“I know! She was the delightful creature who cut up her brother, and cast the pieces in her papa’s way, wasn’t she? I daresay perfectly amiable when one came to know her.”
—Venetia on Medea.
Venetia is about soul mates. Two people who, despite completely dissimilar life experiences, recognize in each other a mind that works the same way, a shared appreciation of the absurd, fundamental decency toward others, and to some extent, a disregard for convention. The eponymous heroine is not quite so willing to flout convention as her new friend Lord Damerel, who has a reputation as a rake, but as she comes to know him, she becomes more willing.
Our heroine is a victim (though not a bitter one) of the selfish behavior of others. Owing to her father’s obstinate reclusiveness after the loss of her mother when Venetia was young, she has hardly gone out in society, except among her sparse neighbors near her Yorkshire home. Her father’s death a few years earlier, rather than setting her free, left her in a situation that is in some ways worse. She manages the estate for her army officer brother, whom everyone expects home at any moment (since the defeat of Napoleon three years before) but who hasn’t shown any remote interest in taking up his inheritance and merely writes that he is sure Venetia knows best what to do. Her younger brother, who is preparing for Cambridge, is a brilliant scholar with a deformed hip that causes him to retreat into the world of books as much as their father ever did—but they at least hold each other in affection.
Venetia makes the best of things. She suffers no illusions about the selfishness of the men who control her life, but she does not bear grudges. She remains amiable and cheerful, taking people at face value; and her naïveté is natural, without guile, while not preventing her from knowing her own mind or seeing people clearly. She resists the efforts of anyone to manage her life, beyond what she perceives as her duty to people she acknowledges have a right to control her. These include her father and brothers, possibly one uncle, and no one else. If she has a failing it is her inability to force those about her to take her seriously. It is not so much that she cannot stand up for herself as it is her unwillingness to force an issue when she knows it will lead to conflict and hurt. It is all the more remarkable because no one in her entire life has ever provided her with a model of self-immolation: indeed, the members of her family are almost without exception egoists who care only for their own comforts. But it is not in Venetia’s nature to repine or to hold their faults against them. Even when she acknowledges that there was no love lost between herself and her father, she is not resentful.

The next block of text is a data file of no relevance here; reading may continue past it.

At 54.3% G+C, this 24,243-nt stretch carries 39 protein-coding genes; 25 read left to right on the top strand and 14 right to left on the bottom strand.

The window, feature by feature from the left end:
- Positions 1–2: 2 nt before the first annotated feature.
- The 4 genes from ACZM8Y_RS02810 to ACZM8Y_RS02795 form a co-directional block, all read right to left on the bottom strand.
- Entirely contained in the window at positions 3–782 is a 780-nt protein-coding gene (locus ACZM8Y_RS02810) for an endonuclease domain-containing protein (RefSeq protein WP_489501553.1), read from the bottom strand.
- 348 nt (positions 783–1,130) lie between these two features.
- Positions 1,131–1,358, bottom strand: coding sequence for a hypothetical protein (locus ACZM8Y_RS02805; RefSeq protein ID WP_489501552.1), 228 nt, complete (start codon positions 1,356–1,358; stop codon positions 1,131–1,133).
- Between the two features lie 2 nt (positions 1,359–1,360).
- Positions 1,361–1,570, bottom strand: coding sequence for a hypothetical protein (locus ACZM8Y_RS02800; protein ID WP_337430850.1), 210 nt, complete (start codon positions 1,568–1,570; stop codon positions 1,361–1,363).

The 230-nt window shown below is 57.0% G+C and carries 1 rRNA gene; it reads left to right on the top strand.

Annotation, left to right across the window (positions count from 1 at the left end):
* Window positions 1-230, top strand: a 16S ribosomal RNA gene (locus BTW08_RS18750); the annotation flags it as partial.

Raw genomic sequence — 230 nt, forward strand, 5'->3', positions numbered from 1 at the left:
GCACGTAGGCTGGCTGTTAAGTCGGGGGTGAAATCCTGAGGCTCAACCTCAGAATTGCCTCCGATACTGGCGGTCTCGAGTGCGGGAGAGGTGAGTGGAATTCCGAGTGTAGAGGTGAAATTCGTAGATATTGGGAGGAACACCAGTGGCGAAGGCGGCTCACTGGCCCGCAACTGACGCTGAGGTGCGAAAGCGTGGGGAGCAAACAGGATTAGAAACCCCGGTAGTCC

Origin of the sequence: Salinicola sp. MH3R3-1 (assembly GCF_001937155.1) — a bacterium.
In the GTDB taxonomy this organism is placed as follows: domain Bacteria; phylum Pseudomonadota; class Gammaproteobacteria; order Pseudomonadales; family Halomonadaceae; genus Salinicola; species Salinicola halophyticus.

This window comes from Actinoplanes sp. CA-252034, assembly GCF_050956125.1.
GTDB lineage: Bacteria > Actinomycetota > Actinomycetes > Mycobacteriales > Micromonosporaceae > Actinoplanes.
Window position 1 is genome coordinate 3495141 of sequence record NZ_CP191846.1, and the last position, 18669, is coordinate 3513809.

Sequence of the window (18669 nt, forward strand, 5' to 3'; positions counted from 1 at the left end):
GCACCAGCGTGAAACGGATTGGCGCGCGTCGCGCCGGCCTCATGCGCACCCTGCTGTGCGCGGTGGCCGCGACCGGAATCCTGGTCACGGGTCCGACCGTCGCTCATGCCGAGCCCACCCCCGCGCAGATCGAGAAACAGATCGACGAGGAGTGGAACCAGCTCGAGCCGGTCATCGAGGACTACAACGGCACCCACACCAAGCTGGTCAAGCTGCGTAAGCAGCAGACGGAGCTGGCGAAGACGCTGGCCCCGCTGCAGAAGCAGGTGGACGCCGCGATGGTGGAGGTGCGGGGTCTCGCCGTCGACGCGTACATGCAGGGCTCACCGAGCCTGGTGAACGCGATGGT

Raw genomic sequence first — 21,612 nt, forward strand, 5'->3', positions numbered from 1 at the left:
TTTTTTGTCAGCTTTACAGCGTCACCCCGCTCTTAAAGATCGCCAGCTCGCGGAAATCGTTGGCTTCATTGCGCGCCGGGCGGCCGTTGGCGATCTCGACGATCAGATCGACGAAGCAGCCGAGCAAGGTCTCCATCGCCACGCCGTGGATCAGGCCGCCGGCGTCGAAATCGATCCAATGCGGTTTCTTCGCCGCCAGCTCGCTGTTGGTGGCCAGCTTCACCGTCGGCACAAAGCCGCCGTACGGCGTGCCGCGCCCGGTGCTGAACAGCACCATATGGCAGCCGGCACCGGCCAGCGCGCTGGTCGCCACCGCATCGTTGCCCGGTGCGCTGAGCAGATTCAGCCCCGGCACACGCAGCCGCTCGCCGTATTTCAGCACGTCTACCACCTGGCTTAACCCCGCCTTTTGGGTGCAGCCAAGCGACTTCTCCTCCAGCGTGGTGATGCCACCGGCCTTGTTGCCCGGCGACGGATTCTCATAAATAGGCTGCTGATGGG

So when Lord Damerel rides into her life, and they discover an affinity of minds that neither has ever experienced before, she is grateful to have found a kindred spirit. “I always wished for a friend to laugh with,” she says to him.
For Austen fans, it isn’t difficult to find familiar character archetypes, though of course they are well developed, as Heyer’s characters always are.
Edward Yardley, Venetia’s worthy suitor, is similar to Mr. Collins in both his capacity for self-delusion and his supreme confidence in his own qualities even in the face of a firm refusal. Instead of acknowledging his object’s capacity to think for herself, he attributes her refusals to his proposals to various excuses that comport with his rigid notions of propriety and mistaken view of her character.
He also represents the option of the loveless but comfortable marriage that will give a gentlewoman her own home. Venetia seriously considers marrying him but knows how unfulfilling she would find life as his wife.
Lady Denny, a neighboring matron, fills a similar niche to Lady Russell, though Venetia has never allowed her judgment on an important matter to supersede her own. But she has Venetia’s interests at heart and tries to take care of her protégée, and Venetia generally values her counsel and her society.
There are others, of course, but no space to delineate them all. And the plot itself, beyond this introductory set-up, deserves no spoilers. Suffice to say that it is highly satisfactory to see everything work out in the end. Indeed, for many Georgette Heyer fans, the final scene is their favorite from her entire œuvre.
One final and remarkable aspect of Venetia is the sprinkling of quotations throughout the novel. Lovers of the Elizabethan poets will find their favorites, as well as references to classical mythology, and, perhaps most entertainingly, choice biblical bits from Venetia’s old nurse when she is strongly moved.
5 out of 5 Stars
Venetia, by Georgette Heyer
Trade paperback (384) pages
Laura A. Wallace a musician, attorney, and writer living in Southeast Texas. She is a devotee of Jane Austen and Georgette Heyer and is the author of British Titles of Nobility: An Introduction and Primer to the Peerage (1998).
We are rather fond of Venetia and you can find two additional reviews of it here on Austenprose:
- Venetia, by Georgette Heyer, read by Richard Armitage (Naxos AudioBooks)
- Venetia, by Georgette Heyer – A Review
Cover image courtesy of Sourcebooks © 2011; text Laura A. Wallace © 2011, Austenprose